The ruins of the Dunlawton Plantation and Sugar Mill are located near the city of Port Orange in the northeastern part of Florida, USA. Today, the crumbling sugar processing plant and the remains of the other structures of the former plantation are part of the large Dunlawton Sugar Mill Gardens.
In the early days of the industrial era, the eastern part of Florida was a region where the growing of sugarcane and the production of the sugar were flourishing. The soil and the location, as well the humid subtropical climate of Florida were, and still are, more than excellent for planting various crops. The Dunwalton Plantation and Sugar Mill was one of 12 sugar mills located in East Florida.
The story of the Dunlawton Plantation and its mill begins years before Florida became a U.S. state in 1845, at the end of the Second Spanish epoch in Florida. In those days the land of Florida was still divided and the Spanish Crown was selling off or giving as an award large quantities of land to loyal individuals.
Now, the historic site is situated on an area of 12 acres, which once was only a small part of the 995 acres of land granted by Spain to Patrick Dean, a trader from the Bahamas, and his uncle John Bunch, a farmer from Nassau, in the summer of 1804. The land given to Dean and Bunch previously was part of the British grant of 1777, which was an unsuccessful project led by Andrew Turnbull for colonization of Florida.
They used many slaves from Africa as a labor force, first to clear the land and to build the structures and later for cultivating plants. The land was utilized for growing rice, cotton, sugarcane, and perhaps indigo (a crop used for making blue dye). Dean was killed during the First Seminole War in 1818 and, according to documentation, either by an African slave or a Native American renegade. After his death owner of the land became his aunt Cecily, the wife of John Bunch. She also died soon after, and the property passed to Bunch, who managed the two properties very successfully until 1830.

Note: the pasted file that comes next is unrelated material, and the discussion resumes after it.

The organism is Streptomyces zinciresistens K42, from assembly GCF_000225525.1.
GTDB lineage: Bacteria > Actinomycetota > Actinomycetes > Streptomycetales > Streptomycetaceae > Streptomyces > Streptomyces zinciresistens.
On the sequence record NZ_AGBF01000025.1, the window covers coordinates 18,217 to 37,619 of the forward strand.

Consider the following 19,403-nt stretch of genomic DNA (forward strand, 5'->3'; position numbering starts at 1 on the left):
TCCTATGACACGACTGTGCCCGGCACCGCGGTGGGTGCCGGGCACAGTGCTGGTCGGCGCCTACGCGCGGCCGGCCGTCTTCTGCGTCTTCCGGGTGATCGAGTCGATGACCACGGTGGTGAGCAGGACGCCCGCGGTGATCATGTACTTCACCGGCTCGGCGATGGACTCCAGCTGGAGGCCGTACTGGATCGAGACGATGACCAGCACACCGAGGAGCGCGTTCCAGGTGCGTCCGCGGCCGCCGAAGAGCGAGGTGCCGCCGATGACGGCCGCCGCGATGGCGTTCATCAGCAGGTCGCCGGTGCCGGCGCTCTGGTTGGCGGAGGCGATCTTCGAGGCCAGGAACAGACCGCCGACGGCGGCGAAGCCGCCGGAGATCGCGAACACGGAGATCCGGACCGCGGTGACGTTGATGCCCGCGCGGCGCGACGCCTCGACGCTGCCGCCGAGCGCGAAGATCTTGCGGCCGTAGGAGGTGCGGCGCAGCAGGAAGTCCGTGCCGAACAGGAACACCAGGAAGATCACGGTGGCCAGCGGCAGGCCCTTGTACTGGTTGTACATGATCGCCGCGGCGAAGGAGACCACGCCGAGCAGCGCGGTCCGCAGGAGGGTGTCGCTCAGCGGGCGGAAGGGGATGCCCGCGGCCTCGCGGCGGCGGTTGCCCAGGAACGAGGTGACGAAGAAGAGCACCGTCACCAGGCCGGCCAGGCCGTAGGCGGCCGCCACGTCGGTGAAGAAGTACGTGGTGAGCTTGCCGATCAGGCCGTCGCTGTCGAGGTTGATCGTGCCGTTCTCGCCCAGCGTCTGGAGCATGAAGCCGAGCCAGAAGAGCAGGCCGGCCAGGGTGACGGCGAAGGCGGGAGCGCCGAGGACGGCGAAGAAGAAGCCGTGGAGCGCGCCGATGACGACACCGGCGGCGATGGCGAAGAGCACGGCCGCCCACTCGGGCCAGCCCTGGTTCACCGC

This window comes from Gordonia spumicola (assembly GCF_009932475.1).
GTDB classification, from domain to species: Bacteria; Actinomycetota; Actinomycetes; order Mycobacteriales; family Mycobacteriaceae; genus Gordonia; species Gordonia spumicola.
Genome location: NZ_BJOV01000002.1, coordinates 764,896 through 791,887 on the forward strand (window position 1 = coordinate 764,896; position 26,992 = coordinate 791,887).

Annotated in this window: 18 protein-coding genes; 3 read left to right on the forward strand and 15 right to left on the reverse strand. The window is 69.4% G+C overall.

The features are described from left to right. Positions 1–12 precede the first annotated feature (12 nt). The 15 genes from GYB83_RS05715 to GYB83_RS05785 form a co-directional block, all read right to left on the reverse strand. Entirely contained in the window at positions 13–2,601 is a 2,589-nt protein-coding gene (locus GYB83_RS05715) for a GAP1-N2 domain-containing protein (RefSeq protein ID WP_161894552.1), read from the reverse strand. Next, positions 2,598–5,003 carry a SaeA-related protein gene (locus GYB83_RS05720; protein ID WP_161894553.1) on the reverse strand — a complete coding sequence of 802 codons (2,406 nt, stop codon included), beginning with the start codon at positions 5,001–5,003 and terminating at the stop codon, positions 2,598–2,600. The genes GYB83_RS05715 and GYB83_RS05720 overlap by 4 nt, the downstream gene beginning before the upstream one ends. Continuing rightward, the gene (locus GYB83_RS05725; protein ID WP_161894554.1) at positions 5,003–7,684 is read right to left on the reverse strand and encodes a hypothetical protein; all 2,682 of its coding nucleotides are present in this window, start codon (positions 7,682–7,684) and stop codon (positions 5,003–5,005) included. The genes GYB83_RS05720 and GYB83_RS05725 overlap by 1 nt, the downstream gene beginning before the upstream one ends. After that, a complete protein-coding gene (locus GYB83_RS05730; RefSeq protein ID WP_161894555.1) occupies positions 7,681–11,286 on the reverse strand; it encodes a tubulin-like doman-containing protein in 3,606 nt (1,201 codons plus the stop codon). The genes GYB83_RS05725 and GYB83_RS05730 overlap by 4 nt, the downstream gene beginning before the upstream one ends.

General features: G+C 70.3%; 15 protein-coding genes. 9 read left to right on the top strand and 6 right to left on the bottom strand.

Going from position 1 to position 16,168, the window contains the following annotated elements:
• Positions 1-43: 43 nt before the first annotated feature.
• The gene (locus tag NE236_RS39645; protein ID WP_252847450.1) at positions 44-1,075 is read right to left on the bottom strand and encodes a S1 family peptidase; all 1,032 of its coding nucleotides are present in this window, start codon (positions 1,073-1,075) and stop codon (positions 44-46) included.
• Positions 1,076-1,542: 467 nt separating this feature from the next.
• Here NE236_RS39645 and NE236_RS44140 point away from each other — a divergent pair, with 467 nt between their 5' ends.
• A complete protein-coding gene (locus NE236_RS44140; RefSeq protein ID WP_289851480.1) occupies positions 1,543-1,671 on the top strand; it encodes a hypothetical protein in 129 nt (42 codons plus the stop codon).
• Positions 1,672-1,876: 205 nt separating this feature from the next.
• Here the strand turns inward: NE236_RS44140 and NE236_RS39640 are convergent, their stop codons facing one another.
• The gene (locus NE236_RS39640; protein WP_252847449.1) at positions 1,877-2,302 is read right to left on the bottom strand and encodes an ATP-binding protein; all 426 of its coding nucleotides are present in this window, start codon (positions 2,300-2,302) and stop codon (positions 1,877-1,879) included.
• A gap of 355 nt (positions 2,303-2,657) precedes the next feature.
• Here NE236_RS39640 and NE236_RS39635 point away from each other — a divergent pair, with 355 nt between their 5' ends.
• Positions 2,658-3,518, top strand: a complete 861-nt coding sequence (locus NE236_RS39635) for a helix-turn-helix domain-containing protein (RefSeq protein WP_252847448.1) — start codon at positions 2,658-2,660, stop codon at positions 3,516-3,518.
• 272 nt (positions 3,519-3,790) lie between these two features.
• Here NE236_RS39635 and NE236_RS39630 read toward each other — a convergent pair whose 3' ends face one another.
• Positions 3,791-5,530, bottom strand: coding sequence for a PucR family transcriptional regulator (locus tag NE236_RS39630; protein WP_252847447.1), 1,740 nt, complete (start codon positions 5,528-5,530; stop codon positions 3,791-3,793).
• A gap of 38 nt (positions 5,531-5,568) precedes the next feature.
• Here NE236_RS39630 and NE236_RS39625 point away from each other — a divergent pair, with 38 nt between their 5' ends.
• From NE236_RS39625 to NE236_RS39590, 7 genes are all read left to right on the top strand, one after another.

After the death of Mr. Bunch, the grandson of Cecily and John, John B. Bunch McHardy, became the owner of the whole plantation. He was a British Navy officer and did not have an interest in becoming farmer or settling down, so he sold the property to Charles and Joseph Lawton for $3,ooo. They were land dealers and in 1832, they sold it to Sarah Petty Anderson (Dunn) and her two sons.
They decided to name the plantation Dunlawton, which is a combination of her maiden name, Dunn, and the land dealer’s name, Lawton. Thus the Dunlawton Plantation was born, which was successfully managed by the two brothers for few years. With African slave labor, the sugar cane was turned effectively into sugar products, like rum, molasses, and sugar.
In December 1835, the Second Seminole War began. During the war near the plantation happened several battles between the Seminole Indians (an ethnic group formed of different Native American tribes) and the government militia. During this time, the plantation was destroyed and the sugar mill was burned to the ground. The Anderson family didn’t have enough money to reconstruct the plantation, nor could they receive any government help to reconstruct it, and the site was left abandoned until September 1846, when it was bought by John Marshall.
He tried to make the sugar plantation successful again. He rebuilt the buildings and modernized production by installing new processing machinery. But, soon, the sugar market collapsed and Marshall was forced to close production and sell the land. That was the end of sugar cane planting in the area.
The plantation was burnt down another time during the Third Seminole War. In 1862, the site was used as a military camp for Confederate soldiers during the Civil War. The iron kettles for boiling cane extract were put to use by the soldiers for salt-making and as deposits for ammunition. The land was sold to William Dougherty in 1871. It was divided into smaller parts, which were sold by 1904.
The location became a tourist attraction at the end of the 1930s, when it was wrongly identified as remains of an old Spanish structure. In the 1940s and 1950s, it was transformed into a theme park called Bongoland. The park had an Indian village, concrete dinosaurs, animals, a mini train, and a friendly mascot in the form of a monkey named Bingo. However, Bongoland eventually closed down and for few years the place was left standing empty.
In 1963, the land was donated to the county. In 1985, the ruins were incorporated into a large botanical garden. Now, among the trees and the rare plant species can be found the remains of the structures, which were built from coquina rocks (formed of crushed shells) and brick blocks, as well the equipment used for making sugar products. Several pistons can be seen, as well as boiling kettles made from iron, a steam furnace, and the rolling sugar cane press machine. These items are rare and precious artifacts from the early days of industrial-era Florida.